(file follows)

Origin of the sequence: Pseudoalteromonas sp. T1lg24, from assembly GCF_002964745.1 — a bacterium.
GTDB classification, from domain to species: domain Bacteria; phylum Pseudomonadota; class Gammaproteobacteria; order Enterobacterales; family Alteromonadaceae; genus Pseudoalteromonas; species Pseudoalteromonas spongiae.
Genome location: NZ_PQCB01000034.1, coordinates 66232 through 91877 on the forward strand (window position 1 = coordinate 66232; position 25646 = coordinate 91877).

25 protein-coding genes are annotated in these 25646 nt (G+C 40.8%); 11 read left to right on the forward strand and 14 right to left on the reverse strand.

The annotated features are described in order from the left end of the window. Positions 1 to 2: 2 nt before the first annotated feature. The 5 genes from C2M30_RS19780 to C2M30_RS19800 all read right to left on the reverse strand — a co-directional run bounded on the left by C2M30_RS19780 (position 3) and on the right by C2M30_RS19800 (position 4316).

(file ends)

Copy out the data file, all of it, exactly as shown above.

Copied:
Origin of the sequence: Pseudoalteromonas sp. T1lg24, from assembly GCF_002964745.1 — a bacterium.
GTDB classification, from domain to species: domain Bacteria; phylum Pseudomonadota; class Gammaproteobacteria; order Enterobacterales; family Alteromonadaceae; genus Pseudoalteromonas; species Pseudoalteromonas spongiae.
Genome location: NZ_PQCB01000034.1, coordinates 66232 through 91877 on the forward strand (window position 1 = coordinate 66232; position 25646 = coordinate 91877).

25 protein-coding genes are annotated in these 25646 nt (G+C 40.8%); 11 read left to right on the forward strand and 14 right to left on the reverse strand.

The annotated features are described in order from the left end of the window. Positions 1 to 2: 2 nt before the first annotated feature. The 5 genes from C2M30_RS19780 to C2M30_RS19800 all read right to left on the reverse strand — a co-directional run bounded on the left by C2M30_RS19780 (position 3) and on the right by C2M30_RS19800 (position 4316).